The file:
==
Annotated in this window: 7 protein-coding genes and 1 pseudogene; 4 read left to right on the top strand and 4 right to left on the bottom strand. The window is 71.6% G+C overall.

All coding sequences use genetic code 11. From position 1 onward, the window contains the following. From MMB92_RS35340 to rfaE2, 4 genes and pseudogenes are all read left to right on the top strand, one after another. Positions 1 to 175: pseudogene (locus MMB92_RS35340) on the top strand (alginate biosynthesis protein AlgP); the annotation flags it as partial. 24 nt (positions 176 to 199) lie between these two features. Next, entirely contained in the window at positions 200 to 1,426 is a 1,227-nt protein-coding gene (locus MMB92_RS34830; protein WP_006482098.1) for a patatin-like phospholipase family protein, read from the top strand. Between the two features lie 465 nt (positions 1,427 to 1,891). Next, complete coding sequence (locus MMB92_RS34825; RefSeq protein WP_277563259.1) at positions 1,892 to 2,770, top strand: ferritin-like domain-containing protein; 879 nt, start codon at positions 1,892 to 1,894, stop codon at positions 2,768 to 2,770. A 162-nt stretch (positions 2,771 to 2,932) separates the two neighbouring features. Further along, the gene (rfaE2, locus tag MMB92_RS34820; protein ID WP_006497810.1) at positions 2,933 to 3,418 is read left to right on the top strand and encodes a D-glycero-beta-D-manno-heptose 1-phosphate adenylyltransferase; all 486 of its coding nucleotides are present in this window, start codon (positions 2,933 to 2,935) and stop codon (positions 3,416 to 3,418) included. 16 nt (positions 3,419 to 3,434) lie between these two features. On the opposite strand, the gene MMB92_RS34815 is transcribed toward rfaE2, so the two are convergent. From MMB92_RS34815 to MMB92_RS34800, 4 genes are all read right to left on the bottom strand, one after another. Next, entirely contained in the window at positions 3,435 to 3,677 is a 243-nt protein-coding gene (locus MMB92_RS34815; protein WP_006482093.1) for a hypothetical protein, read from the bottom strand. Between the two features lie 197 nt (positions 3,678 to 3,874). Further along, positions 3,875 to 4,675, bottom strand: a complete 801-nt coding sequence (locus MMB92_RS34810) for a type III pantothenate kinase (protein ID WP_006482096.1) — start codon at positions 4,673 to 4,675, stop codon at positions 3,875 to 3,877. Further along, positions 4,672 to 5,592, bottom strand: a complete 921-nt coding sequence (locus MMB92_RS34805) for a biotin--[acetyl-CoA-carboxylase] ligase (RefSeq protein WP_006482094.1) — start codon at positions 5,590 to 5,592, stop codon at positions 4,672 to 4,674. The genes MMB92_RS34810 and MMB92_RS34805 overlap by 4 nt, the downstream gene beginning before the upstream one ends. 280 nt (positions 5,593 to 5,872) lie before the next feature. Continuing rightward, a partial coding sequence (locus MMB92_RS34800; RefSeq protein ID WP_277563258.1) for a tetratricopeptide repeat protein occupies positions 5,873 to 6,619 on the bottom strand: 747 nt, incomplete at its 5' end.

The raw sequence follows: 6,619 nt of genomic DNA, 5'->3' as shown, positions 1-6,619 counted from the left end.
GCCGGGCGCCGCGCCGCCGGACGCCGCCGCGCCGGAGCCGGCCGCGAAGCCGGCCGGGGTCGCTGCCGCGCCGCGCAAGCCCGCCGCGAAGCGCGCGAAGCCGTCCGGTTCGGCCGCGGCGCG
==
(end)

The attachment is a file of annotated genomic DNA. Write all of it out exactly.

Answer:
Annotated in this window: 7 protein-coding genes and 1 pseudogene; 4 read left to right on the top strand and 4 right to left on the bottom strand. The window is 71.6% G+C overall.

All coding sequences use genetic code 11. From position 1 onward, the window contains the following. From MMB92_RS35340 to rfaE2, 4 genes and pseudogenes are all read left to right on the top strand, one after another. Positions 1 to 175: pseudogene (locus MMB92_RS35340) on the top strand (alginate biosynthesis protein AlgP); the annotation flags it as partial. 24 nt (positions 176 to 199) lie between these two features. Next, entirely contained in the window at positions 200 to 1,426 is a 1,227-nt protein-coding gene (locus MMB92_RS34830; protein WP_006482098.1) for a patatin-like phospholipase family protein, read from the top strand. Between the two features lie 465 nt (positions 1,427 to 1,891). Next, complete coding sequence (locus MMB92_RS34825; RefSeq protein WP_277563259.1) at positions 1,892 to 2,770, top strand: ferritin-like domain-containing protein; 879 nt, start codon at positions 1,892 to 1,894, stop codon at positions 2,768 to 2,770. A 162-nt stretch (positions 2,771 to 2,932) separates the two neighbouring features. Further along, the gene (rfaE2, locus tag MMB92_RS34820; protein ID WP_006497810.1) at positions 2,933 to 3,418 is read left to right on the top strand and encodes a D-glycero-beta-D-manno-heptose 1-phosphate adenylyltransferase; all 486 of its coding nucleotides are present in this window, start codon (positions 2,933 to 2,935) and stop codon (positions 3,416 to 3,418) included. 16 nt (positions 3,419 to 3,434) lie between these two features. On the opposite strand, the gene MMB92_RS34815 is transcribed toward rfaE2, so the two are convergent. From MMB92_RS34815 to MMB92_RS34800, 4 genes are all read right to left on the bottom strand, one after another. Next, entirely contained in the window at positions 3,435 to 3,677 is a 243-nt protein-coding gene (locus MMB92_RS34815; protein WP_006482093.1) for a hypothetical protein, read from the bottom strand. Between the two features lie 197 nt (positions 3,678 to 3,874). Further along, positions 3,875 to 4,675, bottom strand: a complete 801-nt coding sequence (locus MMB92_RS34810) for a type III pantothenate kinase (protein ID WP_006482096.1) — start codon at positions 4,673 to 4,675, stop codon at positions 3,875 to 3,877. Further along, positions 4,672 to 5,592, bottom strand: a complete 921-nt coding sequence (locus MMB92_RS34805) for a biotin--[acetyl-CoA-carboxylase] ligase (RefSeq protein WP_006482094.1) — start codon at positions 5,590 to 5,592, stop codon at positions 4,672 to 4,674. The genes MMB92_RS34810 and MMB92_RS34805 overlap by 4 nt, the downstream gene beginning before the upstream one ends. 280 nt (positions 5,593 to 5,872) lie before the next feature. Continuing rightward, a partial coding sequence (locus MMB92_RS34800; RefSeq protein ID WP_277563258.1) for a tetratricopeptide repeat protein occupies positions 5,873 to 6,619 on the bottom strand: 747 nt, incomplete at its 5' end.

The raw sequence follows: 6,619 nt of genomic DNA, 5'->3' as shown, positions 1-6,619 counted from the left end.
GCCGGGCGCCGCGCCGCCGGACGCCGCCGCGCCGGAGCCGGCCGCGAAGCCGGCCGGGGTCGCTGCCGCGCCGCGCAAGCCCGCCGCGAAGCGCGCGAAGCCGTCCGGTTCGGCCGCGGCGCG